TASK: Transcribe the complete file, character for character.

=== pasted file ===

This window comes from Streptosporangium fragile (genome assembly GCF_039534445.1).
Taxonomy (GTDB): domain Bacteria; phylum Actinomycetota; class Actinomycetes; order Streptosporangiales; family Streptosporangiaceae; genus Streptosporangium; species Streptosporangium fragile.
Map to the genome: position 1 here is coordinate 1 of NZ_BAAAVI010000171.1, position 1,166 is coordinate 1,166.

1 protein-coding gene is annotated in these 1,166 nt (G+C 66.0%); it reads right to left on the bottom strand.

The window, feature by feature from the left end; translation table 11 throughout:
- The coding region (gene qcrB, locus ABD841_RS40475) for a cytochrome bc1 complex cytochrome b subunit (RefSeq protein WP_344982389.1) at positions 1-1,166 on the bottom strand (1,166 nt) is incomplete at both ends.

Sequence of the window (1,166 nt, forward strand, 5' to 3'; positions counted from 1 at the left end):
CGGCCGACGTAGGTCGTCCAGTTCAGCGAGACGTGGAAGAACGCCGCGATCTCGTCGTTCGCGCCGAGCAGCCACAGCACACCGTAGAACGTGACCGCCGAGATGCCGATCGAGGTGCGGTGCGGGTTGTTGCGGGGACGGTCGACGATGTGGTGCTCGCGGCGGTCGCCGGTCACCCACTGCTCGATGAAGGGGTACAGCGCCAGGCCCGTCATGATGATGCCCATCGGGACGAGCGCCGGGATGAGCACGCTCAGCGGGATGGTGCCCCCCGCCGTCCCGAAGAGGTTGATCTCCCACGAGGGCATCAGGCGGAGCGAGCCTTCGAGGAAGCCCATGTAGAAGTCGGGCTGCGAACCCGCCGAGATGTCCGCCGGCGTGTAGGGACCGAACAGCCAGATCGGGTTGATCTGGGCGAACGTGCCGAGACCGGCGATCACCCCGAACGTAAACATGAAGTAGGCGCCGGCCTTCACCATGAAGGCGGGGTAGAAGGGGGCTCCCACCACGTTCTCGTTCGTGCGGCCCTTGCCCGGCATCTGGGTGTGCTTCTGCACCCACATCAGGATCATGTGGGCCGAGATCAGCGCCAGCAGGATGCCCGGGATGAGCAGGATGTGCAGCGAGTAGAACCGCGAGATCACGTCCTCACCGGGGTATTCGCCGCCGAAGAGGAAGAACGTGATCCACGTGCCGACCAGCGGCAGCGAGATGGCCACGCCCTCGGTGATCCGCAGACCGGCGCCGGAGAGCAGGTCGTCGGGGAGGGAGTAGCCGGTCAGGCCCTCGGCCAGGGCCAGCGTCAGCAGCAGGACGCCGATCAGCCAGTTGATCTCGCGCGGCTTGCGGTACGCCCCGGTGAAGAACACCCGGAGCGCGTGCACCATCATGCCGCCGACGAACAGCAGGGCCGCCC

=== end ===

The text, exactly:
This window comes from Streptosporangium fragile (genome assembly GCF_039534445.1).
Taxonomy (GTDB): domain Bacteria; phylum Actinomycetota; class Actinomycetes; order Streptosporangiales; family Streptosporangiaceae; genus Streptosporangium; species Streptosporangium fragile.
Map to the genome: position 1 here is coordinate 1 of NZ_BAAAVI010000171.1, position 1,166 is coordinate 1,166.

1 protein-coding gene is annotated in these 1,166 nt (G+C 66.0%); it reads right to left on the bottom strand.

The window, feature by feature from the left end; translation table 11 throughout:
- The coding region (gene qcrB, locus ABD841_RS40475) for a cytochrome bc1 complex cytochrome b subunit (RefSeq protein WP_344982389.1) at positions 1-1,166 on the bottom strand (1,166 nt) is incomplete at both ends.

Sequence of the window (1,166 nt, forward strand, 5' to 3'; positions counted from 1 at the left end):
CGGCCGACGTAGGTCGTCCAGTTCAGCGAGACGTGGAAGAACGCCGCGATCTCGTCGTTCGCGCCGAGCAGCCACAGCACACCGTAGAACGTGACCGCCGAGATGCCGATCGAGGTGCGGTGCGGGTTGTTGCGGGGACGGTCGACGATGTGGTGCTCGCGGCGGTCGCCGGTCACCCACTGCTCGATGAAGGGGTACAGCGCCAGGCCCGTCATGATGATGCCCATCGGGACGAGCGCCGGGATGAGCACGCTCAGCGGGATGGTGCCCCCCGCCGTCCCGAAGAGGTTGATCTCCCACGAGGGCATCAGGCGGAGCGAGCCTTCGAGGAAGCCCATGTAGAAGTCGGGCTGCGAACCCGCCGAGATGTCCGCCGGCGTGTAGGGACCGAACAGCCAGATCGGGTTGATCTGGGCGAACGTGCCGAGACCGGCGATCACCCCGAACGTAAACATGAAGTAGGCGCCGGCCTTCACCATGAAGGCGGGGTAGAAGGGGGCTCCCACCACGTTCTCGTTCGTGCGGCCCTTGCCCGGCATCTGGGTGTGCTTCTGCACCCACATCAGGATCATGTGGGCCGAGATCAGCGCCAGCAGGATGCCCGGGATGAGCAGGATGTGCAGCGAGTAGAACCGCGAGATCACGTCCTCACCGGGGTATTCGCCGCCGAAGAGGAAGAACGTGATCCACGTGCCGACCAGCGGCAGCGAGATGGCCACGCCCTCGGTGATCCGCAGACCGGCGCCGGAGAGCAGGTCGTCGGGGAGGGAGTAGCCGGTCAGGCCCTCGGCCAGGGCCAGCGTCAGCAGCAGGACGCCGATCAGCCAGTTGATCTCGCGCGGCTTGCGGTACGCCCCGGTGAAGAACACCCGGAGCGCGTGCACCATCATGCCGCCGACGAACAGCAGGGCCGCCC